Councils to be given powers to fine drivers £70

A British directional road sign, one way right

Councils in Suffolk will be handed powers to fine drivers for minor traffic offences from December - Credit: Getty Images/iStockphoto

Councils in Suffolk are to be handed powers to fine drivers £70 for stopping in yellow box junctions and driving the wrong way down a one-way street. 

From December motorists could face fines for "moving traffic offences" as councils in Suffolk, along with around 300 other authorities, will be able to apply for the powers — which were only previously held by London and Cardiff. 

The Department for Transport confirmed the introduction of the powers must be publicised by councils in advance to ensure drivers are not unfairly targeted. 

Suffolk's borough and district councils, which have responsibility for enforcing parking offences, will be able to apply for the powers. 

A spokeswoman for Ipswich Borough Council said the authority has yet to receive detailed guidance on the issue, and will review, with Suffolk County Council, when more information is released. 

A Babergh and Mid Suffolk District Councils spokesperson said: “As soon as we have all the relevant information from central government, we’ll be working with our local authority partners and Suffolk police, to collectively explore whether applying to take powers from the police for minor traffic offences would be a suitable solution for Suffolk and our districts.

“Any changes must of course consider the wider Suffolk picture to improve connectivity and road safety, boost active travel, and increase air quality by reducing congestion - in line with Suffolk-wide net-zero carbon and greenest county ambitions.”

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Speaking at the Traffex industry event this week, Baroness Vere of Norbiton, the transport minister, said: "Local authorities will need the tools to manage roads in the way that best serves local needs, which may vary in different parts of the country, and it is this ethos of localism that lies behind our decision to give more powers to local authorities under the Traffic Management Act.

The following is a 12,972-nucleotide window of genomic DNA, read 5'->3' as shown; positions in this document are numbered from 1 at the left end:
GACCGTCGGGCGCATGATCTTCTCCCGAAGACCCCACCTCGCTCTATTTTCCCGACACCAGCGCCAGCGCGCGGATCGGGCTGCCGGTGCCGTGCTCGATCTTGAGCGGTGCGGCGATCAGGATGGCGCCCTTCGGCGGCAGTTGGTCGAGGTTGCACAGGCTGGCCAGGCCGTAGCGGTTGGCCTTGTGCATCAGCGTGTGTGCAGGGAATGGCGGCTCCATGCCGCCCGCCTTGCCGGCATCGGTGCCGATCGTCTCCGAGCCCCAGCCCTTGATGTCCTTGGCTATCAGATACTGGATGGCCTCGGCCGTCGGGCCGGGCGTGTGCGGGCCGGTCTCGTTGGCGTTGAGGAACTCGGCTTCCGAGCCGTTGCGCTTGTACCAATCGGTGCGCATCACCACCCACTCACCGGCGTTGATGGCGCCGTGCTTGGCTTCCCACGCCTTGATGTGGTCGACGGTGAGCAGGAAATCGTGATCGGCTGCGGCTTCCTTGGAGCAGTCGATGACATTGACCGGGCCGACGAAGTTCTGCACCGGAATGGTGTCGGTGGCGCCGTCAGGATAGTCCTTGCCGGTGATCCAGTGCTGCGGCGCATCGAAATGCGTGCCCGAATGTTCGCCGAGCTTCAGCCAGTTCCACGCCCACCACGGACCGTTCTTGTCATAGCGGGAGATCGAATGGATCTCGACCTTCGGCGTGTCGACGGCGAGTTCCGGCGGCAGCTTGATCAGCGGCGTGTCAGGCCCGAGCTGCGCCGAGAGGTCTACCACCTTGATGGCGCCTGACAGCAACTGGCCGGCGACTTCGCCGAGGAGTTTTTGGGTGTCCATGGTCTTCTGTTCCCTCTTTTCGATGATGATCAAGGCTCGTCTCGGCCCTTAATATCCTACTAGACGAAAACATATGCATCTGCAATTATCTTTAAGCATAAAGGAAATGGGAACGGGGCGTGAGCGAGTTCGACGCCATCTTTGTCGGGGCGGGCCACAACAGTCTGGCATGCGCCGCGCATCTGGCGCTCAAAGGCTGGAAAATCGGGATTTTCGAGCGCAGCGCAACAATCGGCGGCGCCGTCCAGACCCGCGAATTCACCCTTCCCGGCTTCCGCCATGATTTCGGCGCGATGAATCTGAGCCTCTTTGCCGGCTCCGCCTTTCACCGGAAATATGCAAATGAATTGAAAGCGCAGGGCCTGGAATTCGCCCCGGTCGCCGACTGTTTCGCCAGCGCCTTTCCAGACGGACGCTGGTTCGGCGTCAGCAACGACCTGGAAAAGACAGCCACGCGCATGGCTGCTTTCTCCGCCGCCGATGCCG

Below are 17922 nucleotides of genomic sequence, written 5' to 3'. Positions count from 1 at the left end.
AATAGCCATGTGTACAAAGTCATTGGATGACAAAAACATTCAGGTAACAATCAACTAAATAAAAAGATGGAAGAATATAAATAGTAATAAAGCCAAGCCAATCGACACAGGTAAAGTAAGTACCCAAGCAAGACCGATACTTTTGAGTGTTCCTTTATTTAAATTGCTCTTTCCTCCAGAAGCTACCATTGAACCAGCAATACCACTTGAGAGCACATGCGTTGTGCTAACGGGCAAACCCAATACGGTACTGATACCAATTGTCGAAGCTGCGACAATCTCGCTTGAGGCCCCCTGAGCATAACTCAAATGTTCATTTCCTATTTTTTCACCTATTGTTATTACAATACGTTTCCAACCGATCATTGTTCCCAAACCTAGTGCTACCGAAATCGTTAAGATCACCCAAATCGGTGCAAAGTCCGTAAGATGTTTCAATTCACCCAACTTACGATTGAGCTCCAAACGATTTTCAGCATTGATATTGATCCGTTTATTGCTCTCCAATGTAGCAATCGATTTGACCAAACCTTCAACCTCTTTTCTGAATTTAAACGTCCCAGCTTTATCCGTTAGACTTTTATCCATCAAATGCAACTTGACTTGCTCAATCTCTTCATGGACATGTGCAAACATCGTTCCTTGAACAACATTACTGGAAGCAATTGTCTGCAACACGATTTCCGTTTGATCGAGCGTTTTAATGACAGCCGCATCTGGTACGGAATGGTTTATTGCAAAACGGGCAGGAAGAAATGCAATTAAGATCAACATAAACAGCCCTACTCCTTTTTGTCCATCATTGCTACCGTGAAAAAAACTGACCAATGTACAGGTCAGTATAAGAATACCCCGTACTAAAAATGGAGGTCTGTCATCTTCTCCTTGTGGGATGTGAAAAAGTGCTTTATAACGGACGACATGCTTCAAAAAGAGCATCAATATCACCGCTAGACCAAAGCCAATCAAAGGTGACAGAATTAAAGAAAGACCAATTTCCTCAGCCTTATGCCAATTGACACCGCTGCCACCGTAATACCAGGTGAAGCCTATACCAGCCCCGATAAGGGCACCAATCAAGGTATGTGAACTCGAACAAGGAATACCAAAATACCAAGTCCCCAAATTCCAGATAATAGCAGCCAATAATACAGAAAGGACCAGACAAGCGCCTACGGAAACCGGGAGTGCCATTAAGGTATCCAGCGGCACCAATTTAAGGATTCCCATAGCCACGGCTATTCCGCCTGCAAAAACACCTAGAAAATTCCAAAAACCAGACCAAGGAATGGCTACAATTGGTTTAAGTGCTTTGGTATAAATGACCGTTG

"So from December, local authorities will be able to enforce moving traffic offences, such as banned turns, box junctions and driving in formal cycle lanes.

"They will be expected to use these powers to improve connectivity, boost active travel, and increase air quality by reducing congestion."

Statistics published by the RAC last year showed that motorists in London and Cardiff were fined £58million in a year for moving traffic offences. 

Drivers are likely to face delays after a lorry broke down on the Copdock roundabout. Picture: ARCHA

Drivers could face fines of £70 for the 'moving traffic offences' - Credit: Archant

Simon Williams, a spokesman for the RAC, said: “It’s right that councils outside London have the ability to enforce known rule-breaking hotspots, but we’re fearful that some authorities may be over enthusiastic in using their new powers for revenue raising reasons, to the detriment of drivers.

“While the government has pledged to give councils advice on how best to let drivers know enforcement is taking place, what’s really needed is clear guidance on making sure enforcement is always carried out fairly.

"Drivers who blatantly ignore signage or highway rules should expect penalties, but there are instances which are not always clear-cut.

"For example, large yellow box junctions can be particularly problematic to get across without stopping, often due to their design, so it’s important common sense is applied rather than instantly issuing penalties to drivers."

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